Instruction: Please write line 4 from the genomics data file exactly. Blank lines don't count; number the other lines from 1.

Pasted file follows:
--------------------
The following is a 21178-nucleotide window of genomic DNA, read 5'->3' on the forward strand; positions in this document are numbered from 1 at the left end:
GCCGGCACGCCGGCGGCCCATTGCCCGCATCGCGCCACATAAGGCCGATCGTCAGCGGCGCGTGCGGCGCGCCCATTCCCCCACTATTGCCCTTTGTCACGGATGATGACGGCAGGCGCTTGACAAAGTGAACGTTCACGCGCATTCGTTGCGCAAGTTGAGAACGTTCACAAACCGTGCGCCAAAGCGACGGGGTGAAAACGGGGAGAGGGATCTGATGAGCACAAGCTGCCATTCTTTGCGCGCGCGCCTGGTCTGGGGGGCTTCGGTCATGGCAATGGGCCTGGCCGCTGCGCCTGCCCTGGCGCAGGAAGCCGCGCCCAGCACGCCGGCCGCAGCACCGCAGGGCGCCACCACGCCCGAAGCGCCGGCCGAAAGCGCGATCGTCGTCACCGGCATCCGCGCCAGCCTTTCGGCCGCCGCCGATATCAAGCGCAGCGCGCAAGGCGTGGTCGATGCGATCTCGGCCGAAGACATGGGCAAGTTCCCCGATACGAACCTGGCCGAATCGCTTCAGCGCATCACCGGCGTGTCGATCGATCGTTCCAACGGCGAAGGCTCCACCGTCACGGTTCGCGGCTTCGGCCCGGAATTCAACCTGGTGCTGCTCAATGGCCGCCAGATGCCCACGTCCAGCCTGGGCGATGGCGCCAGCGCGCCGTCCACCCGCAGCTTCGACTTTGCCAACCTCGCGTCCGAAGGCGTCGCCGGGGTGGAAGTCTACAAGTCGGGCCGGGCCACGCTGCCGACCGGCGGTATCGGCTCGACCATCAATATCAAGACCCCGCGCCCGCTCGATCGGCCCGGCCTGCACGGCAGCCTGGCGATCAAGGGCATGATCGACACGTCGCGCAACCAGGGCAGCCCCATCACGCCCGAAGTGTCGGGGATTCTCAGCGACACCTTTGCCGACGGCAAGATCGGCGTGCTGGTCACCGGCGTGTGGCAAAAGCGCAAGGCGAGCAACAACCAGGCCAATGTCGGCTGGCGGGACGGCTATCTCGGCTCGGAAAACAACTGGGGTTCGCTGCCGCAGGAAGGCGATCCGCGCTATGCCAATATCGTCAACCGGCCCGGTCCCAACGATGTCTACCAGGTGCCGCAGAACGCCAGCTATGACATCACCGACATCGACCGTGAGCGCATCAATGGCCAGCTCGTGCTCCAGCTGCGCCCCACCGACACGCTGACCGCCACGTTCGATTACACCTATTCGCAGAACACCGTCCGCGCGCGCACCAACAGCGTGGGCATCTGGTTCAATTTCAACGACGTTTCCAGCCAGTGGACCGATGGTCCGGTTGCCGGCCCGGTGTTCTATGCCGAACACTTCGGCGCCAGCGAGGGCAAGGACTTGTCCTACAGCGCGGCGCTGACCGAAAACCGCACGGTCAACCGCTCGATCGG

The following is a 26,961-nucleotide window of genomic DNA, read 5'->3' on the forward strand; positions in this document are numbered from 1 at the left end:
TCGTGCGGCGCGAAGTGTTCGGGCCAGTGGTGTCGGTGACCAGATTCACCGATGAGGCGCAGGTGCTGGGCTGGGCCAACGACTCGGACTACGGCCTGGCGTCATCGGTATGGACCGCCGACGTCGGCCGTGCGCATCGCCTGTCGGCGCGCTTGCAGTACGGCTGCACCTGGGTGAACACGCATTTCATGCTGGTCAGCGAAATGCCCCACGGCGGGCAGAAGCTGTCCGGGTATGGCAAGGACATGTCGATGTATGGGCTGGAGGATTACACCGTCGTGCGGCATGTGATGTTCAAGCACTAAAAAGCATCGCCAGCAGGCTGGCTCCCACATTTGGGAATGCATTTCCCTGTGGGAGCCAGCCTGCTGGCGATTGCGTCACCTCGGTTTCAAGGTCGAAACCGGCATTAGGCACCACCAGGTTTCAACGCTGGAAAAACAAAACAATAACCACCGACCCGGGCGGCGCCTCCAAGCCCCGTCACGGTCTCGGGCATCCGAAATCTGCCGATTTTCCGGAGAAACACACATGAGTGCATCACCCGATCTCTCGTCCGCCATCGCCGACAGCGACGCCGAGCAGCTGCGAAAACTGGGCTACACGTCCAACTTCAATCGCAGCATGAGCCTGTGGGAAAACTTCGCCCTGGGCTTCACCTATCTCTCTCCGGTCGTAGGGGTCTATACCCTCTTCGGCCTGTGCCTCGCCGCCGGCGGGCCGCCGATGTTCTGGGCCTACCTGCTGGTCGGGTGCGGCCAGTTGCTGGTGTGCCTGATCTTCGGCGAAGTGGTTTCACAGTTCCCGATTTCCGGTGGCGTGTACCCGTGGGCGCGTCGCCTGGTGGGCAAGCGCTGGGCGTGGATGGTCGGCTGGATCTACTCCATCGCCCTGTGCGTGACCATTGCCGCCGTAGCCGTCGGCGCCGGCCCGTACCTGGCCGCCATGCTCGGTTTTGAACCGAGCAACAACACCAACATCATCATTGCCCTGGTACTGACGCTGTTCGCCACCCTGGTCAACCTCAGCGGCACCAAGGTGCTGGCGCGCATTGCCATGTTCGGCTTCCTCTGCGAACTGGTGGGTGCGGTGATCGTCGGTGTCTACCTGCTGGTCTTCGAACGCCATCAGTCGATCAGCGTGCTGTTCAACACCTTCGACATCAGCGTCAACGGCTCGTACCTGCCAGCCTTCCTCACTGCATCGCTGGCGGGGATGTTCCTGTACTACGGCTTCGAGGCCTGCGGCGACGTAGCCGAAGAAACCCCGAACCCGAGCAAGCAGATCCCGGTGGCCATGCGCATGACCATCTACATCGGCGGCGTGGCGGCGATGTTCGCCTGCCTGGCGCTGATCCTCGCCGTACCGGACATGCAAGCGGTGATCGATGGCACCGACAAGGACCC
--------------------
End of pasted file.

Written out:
TCGTGCGGCGCGAAGTGTTCGGGCCAGTGGTGTCGGTGACCAGATTCACCGATGAGGCGCAGGTGCTGGGCTGGGCCAACGACTCGGACTACGGCCTGGCGTCATCGGTATGGACCGCCGACGTCGGCCGTGCGCATCGCCTGTCGGCGCGCTTGCAGTACGGCTGCACCTGGGTGAACACGCATTTCATGCTGGTCAGCGAAATGCCCCACGGCGGGCAGAAGCTGTCCGGGTATGGCAAGGACATGTCGATGTATGGGCTGGAGGATTACACCGTCGTGCGGCATGTGATGTTCAAGCACTAAAAAGCATCGCCAGCAGGCTGGCTCCCACATTTGGGAATGCATTTCCCTGTGGGAGCCAGCCTGCTGGCGATTGCGTCACCTCGGTTTCAAGGTCGAAACCGGCATTAGGCACCACCAGGTTTCAACGCTGGAAAAACAAAACAATAACCACCGACCCGGGCGGCGCCTCCAAGCCCCGTCACGGTCTCGGGCATCCGAAATCTGCCGATTTTCCGGAGAAACACACATGAGTGCATCACCCGATCTCTCGTCCGCCATCGCCGACAGCGACGCCGAGCAGCTGCGAAAACTGGGCTACACGTCCAACTTCAATCGCAGCATGAGCCTGTGGGAAAACTTCGCCCTGGGCTTCACCTATCTCTCTCCGGTCGTAGGGGTCTATACCCTCTTCGGCCTGTGCCTCGCCGCCGGCGGGCCGCCGATGTTCTGGGCCTACCTGCTGGTCGGGTGCGGCCAGTTGCTGGTGTGCCTGATCTTCGGCGAAGTGGTTTCACAGTTCCCGATTTCCGGTGGCGTGTACCCGTGGGCGCGTCGCCTGGTGGGCAAGCGCTGGGCGTGGATGGTCGGCTGGATCTACTCCATCGCCCTGTGCGTGACCATTGCCGCCGTAGCCGTCGGCGCCGGCCCGTACCTGGCCGCCATGCTCGGTTTTGAACCGAGCAACAACACCAACATCATCATTGCCCTGGTACTGACGCTGTTCGCCACCCTGGTCAACCTCAGCGGCACCAAGGTGCTGGCGCGCATTGCCATGTTCGGCTTCCTCTGCGAACTGGTGGGTGCGGTGATCGTCGGTGTCTACCTGCTGGTCTTCGAACGCCATCAGTCGATCAGCGTGCTGTTCAACACCTTCGACATCAGCGTCAACGGCTCGTACCTGCCAGCCTTCCTCACTGCATCGCTGGCGGGGATGTTCCTGTACTACGGCTTCGAGGCCTGCGGCGACGTAGCCGAAGAAACCCCGAACCCGAGCAAGCAGATCCCGGTGGCCATGCGCATGACCATCTACATCGGCGGCGTGGCGGCGATGTTCGCCTGCCTGGCGCTGATCCTCGCCGTACCGGACATGCAAGCGGTGATCGATGGCACCGACAAGGACCC